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expert reaction to rising ocean heat uptake

Publishing in the journal Nature a group of scientists has looked at heat of the world’s oceans since the industrial revolution and report that around half of the increases in temperature have occurred in recent decades which a third of this accumulated heat being at depths below 700m.

The SMC also produced a Briefing Note on the ‘global warming slowdown’.


Prof. Jonathan Gregory, University of Reading, said:

“The paper confirms that ocean heat uptake has been proceeding unabated, as previous analyses have shown, during the recent slowdown in surface warming. The agreement between ocean observations and CMIP5 models gives us more confidence in climate projections of ocean heat uptake and the associated sea level rise from thermal expansion.

“The authors find that while the 0-700 metre layer dominates the total ocean heat uptake over the historical period, the deeper layers are playing an increasingly important role. That is consistent with our expectation of the climate change signal propagating into the deeper ocean over time. They also estimate that about half of the extra heat that the ocean now contains, compared with 1865, has been added since 1997 – that is, in roughly the last twenty years as much heat was absorbed as during the preceding 130 years.

“The uncertainties remain large – both in terms of the total ocean heat uptake and its evolution over time. Nevertheless, the increased rate of ocean heat uptake over time is what we’d expect from higher greenhouse gas concentrations.”


Dr Matt Palmer, Climate Scientist at the Met Office Hadley Centre, said:

“This is an important study, largely confirming existing knowledge about human-induced climate change.  The team have compared the available ocean observations to the CMIP5 ensemble, which does a good job of simulating the observed ocean heat content change across three different depth layers.

“This research shows the strengthening of the climate change signal over time and that more of this signal is finding its way into the deep ocean. It highlights the need for more deep-ocean observations to better monitor current and future climate change. It also confirms that ocean heat uptake has been proceeding at the expected rate – the ‘hiatus’ is a surface phenomenon. The Earth is still warming, and the oceans have been taking up the bulk of that heat.”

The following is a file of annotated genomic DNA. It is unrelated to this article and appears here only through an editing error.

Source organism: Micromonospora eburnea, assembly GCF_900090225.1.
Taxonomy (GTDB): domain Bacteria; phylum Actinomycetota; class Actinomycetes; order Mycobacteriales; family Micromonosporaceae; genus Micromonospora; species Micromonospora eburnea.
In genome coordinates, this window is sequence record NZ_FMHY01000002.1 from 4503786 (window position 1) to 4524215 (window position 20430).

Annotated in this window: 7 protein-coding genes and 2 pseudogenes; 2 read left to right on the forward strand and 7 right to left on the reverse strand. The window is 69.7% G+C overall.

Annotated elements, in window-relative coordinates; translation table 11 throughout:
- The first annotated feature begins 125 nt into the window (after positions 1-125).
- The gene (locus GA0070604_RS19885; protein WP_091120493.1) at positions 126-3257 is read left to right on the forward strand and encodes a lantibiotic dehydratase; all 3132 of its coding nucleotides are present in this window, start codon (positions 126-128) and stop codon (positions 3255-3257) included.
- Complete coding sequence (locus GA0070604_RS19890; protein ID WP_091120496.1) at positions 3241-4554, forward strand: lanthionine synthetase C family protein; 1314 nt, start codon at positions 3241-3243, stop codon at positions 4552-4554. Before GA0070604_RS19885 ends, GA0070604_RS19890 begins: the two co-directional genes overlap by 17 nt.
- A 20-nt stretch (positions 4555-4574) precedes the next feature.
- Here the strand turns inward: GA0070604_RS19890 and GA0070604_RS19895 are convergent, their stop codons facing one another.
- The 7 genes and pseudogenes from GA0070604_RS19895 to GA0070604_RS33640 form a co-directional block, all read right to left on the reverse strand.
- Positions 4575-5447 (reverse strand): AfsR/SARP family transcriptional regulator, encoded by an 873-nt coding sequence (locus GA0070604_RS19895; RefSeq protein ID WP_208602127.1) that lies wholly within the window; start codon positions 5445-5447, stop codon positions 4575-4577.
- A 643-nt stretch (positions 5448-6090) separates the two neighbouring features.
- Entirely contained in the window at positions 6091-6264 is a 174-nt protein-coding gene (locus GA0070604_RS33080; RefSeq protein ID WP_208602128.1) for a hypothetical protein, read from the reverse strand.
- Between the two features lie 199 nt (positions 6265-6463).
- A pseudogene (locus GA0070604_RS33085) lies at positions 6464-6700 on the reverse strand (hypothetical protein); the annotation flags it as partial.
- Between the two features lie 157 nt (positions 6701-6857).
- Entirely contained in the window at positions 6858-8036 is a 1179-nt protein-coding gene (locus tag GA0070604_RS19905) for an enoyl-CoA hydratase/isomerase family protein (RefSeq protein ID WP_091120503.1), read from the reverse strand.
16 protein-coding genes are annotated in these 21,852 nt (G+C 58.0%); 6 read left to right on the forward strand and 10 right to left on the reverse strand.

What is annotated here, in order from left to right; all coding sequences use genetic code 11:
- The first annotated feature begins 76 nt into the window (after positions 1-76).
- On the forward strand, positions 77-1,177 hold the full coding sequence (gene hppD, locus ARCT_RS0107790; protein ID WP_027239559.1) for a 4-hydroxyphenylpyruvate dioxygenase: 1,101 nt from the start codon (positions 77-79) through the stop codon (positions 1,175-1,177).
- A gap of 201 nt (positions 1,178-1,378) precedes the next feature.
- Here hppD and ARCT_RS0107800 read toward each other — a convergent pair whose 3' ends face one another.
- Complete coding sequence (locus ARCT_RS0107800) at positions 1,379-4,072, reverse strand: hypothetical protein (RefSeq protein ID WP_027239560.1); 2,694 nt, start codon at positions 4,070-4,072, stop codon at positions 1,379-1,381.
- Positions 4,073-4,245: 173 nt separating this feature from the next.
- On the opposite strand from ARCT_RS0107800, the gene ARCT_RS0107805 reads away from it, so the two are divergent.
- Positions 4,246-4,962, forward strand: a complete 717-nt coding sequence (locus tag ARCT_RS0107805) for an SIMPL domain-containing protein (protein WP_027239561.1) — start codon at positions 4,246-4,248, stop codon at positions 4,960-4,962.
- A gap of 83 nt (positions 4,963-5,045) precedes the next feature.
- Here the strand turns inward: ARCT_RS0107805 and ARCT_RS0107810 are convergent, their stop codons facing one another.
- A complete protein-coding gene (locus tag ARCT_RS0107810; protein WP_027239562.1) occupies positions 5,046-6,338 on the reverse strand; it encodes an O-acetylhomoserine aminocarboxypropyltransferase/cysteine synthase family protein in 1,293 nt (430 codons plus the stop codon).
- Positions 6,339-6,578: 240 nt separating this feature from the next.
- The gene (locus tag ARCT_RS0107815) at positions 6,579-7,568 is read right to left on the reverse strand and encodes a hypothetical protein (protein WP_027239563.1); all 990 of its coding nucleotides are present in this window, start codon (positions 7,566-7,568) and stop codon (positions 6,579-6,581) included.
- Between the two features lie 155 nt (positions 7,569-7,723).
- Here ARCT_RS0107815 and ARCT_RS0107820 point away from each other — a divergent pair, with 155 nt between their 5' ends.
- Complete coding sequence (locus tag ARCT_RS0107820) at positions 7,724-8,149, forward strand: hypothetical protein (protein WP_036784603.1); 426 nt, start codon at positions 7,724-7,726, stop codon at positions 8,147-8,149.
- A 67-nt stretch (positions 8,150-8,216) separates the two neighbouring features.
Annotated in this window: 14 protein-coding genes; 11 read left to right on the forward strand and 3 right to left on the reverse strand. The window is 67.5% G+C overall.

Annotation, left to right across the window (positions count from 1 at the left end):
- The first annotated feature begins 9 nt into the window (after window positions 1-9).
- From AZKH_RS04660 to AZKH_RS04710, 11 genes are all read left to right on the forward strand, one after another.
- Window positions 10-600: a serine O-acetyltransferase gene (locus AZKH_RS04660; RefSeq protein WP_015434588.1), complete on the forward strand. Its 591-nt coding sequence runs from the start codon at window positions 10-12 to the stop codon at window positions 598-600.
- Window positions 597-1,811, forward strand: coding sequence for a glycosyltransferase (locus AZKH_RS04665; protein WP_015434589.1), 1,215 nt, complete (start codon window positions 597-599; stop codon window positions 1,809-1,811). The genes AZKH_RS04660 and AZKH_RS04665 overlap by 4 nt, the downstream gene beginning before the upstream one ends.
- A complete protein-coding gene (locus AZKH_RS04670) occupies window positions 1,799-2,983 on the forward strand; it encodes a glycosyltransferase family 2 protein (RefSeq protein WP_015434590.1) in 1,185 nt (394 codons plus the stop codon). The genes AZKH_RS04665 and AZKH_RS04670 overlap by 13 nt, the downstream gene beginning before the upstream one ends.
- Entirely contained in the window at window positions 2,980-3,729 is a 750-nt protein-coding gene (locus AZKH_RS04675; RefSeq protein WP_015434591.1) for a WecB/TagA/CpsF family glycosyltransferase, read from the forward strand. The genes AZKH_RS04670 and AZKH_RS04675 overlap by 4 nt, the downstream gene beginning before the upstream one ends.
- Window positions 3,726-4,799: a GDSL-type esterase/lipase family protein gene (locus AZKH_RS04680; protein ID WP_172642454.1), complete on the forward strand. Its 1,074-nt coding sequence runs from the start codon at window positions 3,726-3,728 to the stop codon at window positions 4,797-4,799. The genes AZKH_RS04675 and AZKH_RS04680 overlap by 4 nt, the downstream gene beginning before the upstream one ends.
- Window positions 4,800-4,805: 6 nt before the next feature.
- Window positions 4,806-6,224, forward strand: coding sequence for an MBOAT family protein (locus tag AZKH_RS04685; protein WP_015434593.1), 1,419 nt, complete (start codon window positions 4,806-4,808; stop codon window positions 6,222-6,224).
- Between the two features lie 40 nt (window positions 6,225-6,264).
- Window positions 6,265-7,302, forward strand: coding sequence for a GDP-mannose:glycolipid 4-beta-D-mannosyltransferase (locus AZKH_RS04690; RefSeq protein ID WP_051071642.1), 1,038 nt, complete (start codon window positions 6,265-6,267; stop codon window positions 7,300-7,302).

Prof. Richard Allan, Professor of Climate Science at the University of Reading, said:

“By piecing together the best information from observations and computer simulations this study shows that the oceans are heating up at an increasing rate, an expected consequence of the rising concentrations of greenhouse gases resulting from human activities.”


Prof. John Shepherd, Professorial Research Fellow in Earth System Science at the National Oceanography Centre, University of Southampton, said:

“The ocean takes up an enormous amount of heat, and an increase in the rate of uptake is one reason why the pace of global warming appeared to slow somewhat until last year, but it’s a bit of a mixed blessing. Once the ocean heat uptake settles down again, the rate of warming is likely to return to what it was before. The extra heat will either remain in the ocean, where it may affect both ocean and atmospheric circulation patterns, and so contribute to unusual weather patterns like El Nino, or it may be released to contribute to more rapid or prolonged warming later on. It’s certainly not a cure for climate change, nor any reason to be less concerned about it”.


‘Industrial-era global ocean heat uptake doubles in recent decades’ by Peter J. Gleckler et al. published in Nature Climate Change on Monday 18 January 2016. 


Declared interests

None declared

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